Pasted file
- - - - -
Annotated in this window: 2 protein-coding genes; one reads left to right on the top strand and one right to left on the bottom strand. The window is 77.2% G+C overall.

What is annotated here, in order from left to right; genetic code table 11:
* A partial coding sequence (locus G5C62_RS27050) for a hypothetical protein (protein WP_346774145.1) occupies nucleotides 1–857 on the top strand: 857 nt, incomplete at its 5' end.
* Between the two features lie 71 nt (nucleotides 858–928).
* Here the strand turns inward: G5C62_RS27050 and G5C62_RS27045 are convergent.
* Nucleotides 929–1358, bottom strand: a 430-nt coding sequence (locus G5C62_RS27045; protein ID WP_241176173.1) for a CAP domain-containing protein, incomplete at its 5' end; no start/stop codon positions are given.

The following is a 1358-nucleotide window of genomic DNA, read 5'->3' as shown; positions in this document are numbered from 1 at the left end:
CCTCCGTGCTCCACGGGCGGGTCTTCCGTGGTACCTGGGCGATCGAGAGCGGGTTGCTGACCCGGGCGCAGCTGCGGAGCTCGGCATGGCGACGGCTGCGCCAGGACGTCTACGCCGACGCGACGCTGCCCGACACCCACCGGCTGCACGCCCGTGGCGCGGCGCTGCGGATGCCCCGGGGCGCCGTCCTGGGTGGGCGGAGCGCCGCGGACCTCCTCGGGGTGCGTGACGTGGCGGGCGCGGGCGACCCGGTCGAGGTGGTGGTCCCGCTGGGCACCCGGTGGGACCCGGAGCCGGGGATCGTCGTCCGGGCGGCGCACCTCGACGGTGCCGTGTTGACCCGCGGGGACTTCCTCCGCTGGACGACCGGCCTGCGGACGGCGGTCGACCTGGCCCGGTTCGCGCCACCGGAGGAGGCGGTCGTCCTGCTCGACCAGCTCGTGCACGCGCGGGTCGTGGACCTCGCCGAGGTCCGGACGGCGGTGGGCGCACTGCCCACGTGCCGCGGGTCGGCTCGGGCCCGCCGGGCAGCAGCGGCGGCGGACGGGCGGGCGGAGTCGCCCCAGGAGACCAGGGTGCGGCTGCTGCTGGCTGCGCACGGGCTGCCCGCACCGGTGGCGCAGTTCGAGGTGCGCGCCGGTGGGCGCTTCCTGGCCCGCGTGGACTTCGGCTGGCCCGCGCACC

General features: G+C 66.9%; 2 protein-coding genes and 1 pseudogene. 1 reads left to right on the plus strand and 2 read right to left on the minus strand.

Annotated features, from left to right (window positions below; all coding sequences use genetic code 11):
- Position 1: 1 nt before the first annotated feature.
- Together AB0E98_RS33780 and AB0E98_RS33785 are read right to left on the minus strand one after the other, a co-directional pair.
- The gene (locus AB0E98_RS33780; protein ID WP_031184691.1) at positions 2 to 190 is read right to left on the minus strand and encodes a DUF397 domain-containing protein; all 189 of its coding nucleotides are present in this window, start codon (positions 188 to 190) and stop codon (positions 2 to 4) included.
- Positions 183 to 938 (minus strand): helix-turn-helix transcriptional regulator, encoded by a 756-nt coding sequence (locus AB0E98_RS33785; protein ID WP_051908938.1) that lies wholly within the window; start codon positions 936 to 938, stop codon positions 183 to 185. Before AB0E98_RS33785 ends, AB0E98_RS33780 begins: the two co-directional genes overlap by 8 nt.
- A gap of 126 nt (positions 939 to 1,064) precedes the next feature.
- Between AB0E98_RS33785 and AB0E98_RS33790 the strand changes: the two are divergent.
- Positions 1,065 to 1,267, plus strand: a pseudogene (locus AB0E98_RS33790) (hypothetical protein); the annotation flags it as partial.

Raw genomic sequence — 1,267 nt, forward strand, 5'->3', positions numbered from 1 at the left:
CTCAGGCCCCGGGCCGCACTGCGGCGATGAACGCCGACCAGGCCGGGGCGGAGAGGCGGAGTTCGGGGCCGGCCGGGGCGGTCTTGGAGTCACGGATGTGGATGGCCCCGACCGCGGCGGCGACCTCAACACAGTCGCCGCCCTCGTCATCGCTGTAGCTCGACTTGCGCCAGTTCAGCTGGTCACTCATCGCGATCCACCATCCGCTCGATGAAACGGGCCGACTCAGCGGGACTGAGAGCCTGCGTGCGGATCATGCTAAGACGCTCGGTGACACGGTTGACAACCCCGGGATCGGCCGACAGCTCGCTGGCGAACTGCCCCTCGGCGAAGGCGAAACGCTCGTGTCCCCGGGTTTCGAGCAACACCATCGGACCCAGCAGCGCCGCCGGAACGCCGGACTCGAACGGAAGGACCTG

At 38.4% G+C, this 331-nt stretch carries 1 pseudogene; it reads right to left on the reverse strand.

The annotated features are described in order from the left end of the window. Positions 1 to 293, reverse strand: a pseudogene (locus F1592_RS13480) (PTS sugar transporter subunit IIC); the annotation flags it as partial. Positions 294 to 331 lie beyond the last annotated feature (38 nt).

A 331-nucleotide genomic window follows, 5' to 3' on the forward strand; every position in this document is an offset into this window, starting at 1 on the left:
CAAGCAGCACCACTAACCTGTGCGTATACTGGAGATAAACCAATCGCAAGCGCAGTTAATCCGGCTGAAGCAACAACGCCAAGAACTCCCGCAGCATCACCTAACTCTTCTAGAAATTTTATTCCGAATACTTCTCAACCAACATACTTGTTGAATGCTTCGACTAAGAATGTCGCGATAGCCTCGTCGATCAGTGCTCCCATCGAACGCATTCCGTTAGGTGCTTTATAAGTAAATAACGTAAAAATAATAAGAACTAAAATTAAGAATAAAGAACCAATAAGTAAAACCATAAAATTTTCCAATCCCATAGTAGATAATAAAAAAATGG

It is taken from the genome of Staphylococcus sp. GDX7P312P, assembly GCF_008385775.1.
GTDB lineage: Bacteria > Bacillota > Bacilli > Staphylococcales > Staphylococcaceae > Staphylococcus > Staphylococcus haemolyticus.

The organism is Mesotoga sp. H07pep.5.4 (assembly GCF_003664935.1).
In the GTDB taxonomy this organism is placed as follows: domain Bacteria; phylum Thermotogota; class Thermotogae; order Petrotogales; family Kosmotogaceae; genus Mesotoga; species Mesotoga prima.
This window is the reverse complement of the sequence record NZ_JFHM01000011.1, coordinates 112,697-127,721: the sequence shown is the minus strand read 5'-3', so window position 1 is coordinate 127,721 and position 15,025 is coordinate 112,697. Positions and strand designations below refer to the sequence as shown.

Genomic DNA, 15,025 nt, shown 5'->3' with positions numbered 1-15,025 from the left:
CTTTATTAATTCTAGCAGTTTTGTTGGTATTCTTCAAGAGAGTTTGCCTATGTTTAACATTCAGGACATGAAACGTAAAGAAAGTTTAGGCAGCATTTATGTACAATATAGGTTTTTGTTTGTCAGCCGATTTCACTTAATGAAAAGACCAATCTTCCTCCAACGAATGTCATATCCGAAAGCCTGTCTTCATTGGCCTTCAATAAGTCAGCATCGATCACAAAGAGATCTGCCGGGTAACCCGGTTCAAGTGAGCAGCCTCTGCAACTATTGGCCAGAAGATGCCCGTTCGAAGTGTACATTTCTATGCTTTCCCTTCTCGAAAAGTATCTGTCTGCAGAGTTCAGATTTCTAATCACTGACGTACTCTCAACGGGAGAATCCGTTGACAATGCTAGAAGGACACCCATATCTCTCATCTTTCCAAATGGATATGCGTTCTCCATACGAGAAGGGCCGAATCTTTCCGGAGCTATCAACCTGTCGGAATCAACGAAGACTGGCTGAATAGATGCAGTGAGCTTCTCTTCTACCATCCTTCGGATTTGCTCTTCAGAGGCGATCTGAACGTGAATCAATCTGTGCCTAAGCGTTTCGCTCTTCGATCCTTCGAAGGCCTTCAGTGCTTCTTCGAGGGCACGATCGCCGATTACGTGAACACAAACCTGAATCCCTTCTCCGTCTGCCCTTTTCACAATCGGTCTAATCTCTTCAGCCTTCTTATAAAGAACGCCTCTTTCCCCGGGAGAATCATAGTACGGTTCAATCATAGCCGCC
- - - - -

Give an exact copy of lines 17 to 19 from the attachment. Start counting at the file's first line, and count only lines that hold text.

- Positions 1,065 to 1,267, plus strand: a pseudogene (locus AB0E98_RS33790) (hypothetical protein); the annotation flags it as partial.

Raw genomic sequence — 1,267 nt, forward strand, 5'->3', positions numbered from 1 at the left:
CTCAGGCCCCGGGCCGCACTGCGGCGATGAACGCCGACCAGGCCGGGGCGGAGAGGCGGAGTTCGGGGCCGGCCGGGGCGGTCTTGGAGTCACGGATGTGGATGGCCCCGACCGCGGCGGCGACCTCAACACAGTCGCCGCCCTCGTCATCGCTGTAGCTCGACTTGCGCCAGTTCAGCTGGTCACTCATCGCGATCCACCATCCGCTCGATGAAACGGGCCGACTCAGCGGGACTGAGAGCCTGCGTGCGGATCATGCTAAGACGCTCGGTGACACGGTTGACAACCCCGGGATCGGCCGACAGCTCGCTGGCGAACTGCCCCTCGGCGAAGGCGAAACGCTCGTGTCCCCGGGTTTCGAGCAACACCATCGGACCCAGCAGCGCCGCCGGAACGCCGGACTCGAACGGAAGGACCTG